Proper Flood Cleanup Can Prevent Illnesses Caused By Mold
The North Dakota Department of Health is encouraging residents who have experienced flooding in their homes to take steps to prevent the growth of mold, according to Terry O’Clair, director of the Division of Air Quality for the Department of Health.
Mold can grow quickly in homes and other buildings following a flood. When airborne mold spores are present in large numbers, they can trigger allergic reactions, asthma episodes, infections and other respiratory problems. In addition, exposure can cause development of an allergy to mold, resulting in long-term health problems.
“People who have asthma or lung problems and those who are allergic to mold are especially vulnerable to mold-related illness,” O’Clair said. “It is important to clean, disinfect and thoroughly dry areas that were flooded and remove the source of moisture, or mold will grow. If you already have mold, make sure to clean it up thoroughly so that it doesn’t continue to grow.”
If you can see or smell mold, a mold problem likely exists (mold has a musty or earthy odor). The first step in the clean-up process is to identify the source of moisture and correct it. The second step is to clean, disinfect and dry the moldy area by following these steps:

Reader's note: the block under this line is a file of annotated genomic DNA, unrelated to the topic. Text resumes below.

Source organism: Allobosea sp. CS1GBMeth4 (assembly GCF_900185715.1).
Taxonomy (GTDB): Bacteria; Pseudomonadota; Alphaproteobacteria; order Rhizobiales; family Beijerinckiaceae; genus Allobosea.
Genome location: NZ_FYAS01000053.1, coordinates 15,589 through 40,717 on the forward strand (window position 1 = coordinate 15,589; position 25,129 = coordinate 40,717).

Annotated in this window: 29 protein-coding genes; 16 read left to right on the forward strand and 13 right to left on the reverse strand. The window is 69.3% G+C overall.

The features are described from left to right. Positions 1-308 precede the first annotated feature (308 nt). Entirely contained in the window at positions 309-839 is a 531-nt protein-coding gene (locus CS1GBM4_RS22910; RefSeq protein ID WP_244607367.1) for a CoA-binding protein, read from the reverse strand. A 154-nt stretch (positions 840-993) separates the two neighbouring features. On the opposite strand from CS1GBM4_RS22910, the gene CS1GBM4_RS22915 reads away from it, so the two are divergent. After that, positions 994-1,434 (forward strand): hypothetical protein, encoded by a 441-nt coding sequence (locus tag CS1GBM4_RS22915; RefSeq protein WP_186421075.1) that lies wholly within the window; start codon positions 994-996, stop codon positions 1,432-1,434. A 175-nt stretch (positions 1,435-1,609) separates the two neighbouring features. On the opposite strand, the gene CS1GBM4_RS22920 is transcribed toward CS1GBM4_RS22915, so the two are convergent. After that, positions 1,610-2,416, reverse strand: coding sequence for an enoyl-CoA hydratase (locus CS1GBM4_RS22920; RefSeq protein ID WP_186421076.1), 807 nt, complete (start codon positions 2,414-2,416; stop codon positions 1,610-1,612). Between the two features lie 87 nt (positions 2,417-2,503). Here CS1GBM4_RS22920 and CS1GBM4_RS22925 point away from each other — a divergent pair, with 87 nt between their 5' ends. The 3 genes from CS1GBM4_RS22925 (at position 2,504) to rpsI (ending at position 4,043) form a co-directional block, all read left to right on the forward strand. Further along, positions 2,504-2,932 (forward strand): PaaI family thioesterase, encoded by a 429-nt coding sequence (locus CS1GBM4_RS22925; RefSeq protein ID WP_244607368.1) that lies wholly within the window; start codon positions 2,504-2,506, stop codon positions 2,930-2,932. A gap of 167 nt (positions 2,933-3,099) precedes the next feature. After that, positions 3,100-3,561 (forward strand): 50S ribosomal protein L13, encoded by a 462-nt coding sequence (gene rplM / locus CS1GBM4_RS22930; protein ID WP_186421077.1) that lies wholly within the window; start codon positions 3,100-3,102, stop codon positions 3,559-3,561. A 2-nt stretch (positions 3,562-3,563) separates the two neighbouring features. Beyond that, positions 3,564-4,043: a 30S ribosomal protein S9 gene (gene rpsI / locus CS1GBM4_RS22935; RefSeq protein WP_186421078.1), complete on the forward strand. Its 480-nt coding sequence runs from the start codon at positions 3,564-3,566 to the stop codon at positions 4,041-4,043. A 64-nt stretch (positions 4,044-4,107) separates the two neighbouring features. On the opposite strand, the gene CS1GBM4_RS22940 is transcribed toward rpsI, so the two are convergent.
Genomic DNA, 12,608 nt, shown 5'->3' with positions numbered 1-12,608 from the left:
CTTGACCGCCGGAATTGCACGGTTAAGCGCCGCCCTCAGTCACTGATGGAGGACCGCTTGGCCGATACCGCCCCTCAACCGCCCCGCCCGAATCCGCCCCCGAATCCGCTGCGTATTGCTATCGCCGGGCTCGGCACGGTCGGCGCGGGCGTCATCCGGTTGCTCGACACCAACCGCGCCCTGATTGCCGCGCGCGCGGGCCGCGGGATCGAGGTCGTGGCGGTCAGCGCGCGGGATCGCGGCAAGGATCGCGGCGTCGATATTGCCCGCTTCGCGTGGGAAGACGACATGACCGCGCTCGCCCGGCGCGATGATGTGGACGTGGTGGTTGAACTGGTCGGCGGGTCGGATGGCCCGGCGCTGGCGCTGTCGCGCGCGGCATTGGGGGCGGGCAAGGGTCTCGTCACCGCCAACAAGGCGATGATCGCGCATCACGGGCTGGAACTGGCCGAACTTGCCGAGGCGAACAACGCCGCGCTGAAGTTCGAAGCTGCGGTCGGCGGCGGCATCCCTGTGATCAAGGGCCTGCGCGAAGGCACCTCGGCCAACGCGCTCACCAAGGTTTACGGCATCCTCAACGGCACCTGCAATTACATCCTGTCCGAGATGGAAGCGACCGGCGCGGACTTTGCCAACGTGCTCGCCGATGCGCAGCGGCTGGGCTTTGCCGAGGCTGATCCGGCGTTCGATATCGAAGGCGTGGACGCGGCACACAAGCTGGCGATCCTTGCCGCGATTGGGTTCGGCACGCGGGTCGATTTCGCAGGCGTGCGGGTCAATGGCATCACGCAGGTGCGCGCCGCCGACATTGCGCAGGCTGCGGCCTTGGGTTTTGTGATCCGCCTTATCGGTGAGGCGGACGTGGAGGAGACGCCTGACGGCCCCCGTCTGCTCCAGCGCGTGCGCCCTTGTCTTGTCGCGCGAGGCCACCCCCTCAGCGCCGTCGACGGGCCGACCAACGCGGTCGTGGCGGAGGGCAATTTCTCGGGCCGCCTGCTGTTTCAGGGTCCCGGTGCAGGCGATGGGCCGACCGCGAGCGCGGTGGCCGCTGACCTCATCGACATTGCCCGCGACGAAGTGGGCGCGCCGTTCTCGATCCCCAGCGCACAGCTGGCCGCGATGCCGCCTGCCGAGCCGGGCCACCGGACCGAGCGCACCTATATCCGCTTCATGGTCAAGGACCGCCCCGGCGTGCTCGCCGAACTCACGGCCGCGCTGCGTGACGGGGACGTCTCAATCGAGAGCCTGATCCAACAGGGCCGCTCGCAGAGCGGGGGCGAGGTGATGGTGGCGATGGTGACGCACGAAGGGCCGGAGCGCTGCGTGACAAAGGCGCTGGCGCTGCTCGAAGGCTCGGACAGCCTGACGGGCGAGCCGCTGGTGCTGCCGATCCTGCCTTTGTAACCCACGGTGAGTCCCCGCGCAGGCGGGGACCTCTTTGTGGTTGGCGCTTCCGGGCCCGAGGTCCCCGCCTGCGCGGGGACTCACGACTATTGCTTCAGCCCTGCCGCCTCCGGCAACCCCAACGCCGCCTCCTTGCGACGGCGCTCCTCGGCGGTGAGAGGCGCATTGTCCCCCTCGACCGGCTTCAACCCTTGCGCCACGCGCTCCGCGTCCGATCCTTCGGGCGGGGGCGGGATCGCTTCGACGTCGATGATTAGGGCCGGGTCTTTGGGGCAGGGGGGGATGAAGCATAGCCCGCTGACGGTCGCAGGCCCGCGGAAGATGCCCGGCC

• Use a non-ammonia soap or detergent and hot water or a commercial cleaner.
• Thoroughly scrub all contaminated surfaces with the soap or detergent. (Use a stiff brush to clean masonry walls)
• Rinse all surfaces with clean water.
Moist, fibrous materials and stagnant water provide the ideal climate for mold growth. Since molds can infiltrate sheet rock, carpeting and insulation, these materials generally should be discarded if they become saturated.
After cleaning, apply a disinfectant solution of household bleach to the surface (one to two cups bleach per gallon of water). The bleach solution can be applied with a garden sprayer or wiped on with a sponge or rag. Be sure to wet the studs, wall cavities and floors thoroughly. Use a wet/dry vacuum to collect extra bleach solution. Allow the bleach solution to dry naturally for a six to eight-hour time period. The bleach solution should not be removed or dried quickly because extended contact time is important.
• Never mix bleach with ammonia because the fumes are toxic.
• Wear eye protection and rubber gloves when working with bleach.
• Ventilate the area well by opening doors and windows.
When working around mold, use respiratory protection. People vary in their susceptibility, but almost anyone who breathes enough mold spores will have an adverse reaction. Such reactions may include wheezing and difficulty breathing, aches and pains, fever or even more severe reactions.
The North Dakota Department of Health has prepared flood educational folders containing detailed information about proper cleanup after a flood. In addition to mold topics, other items covered include:
• Emergency health precautions.
• Proper waste disposal.
• Indoor heating oil tanks.
• Proper well disinfection.
• Reducing flooding from drains.
• Asbestos hazards due to flooding.
• Sandbag cleanup.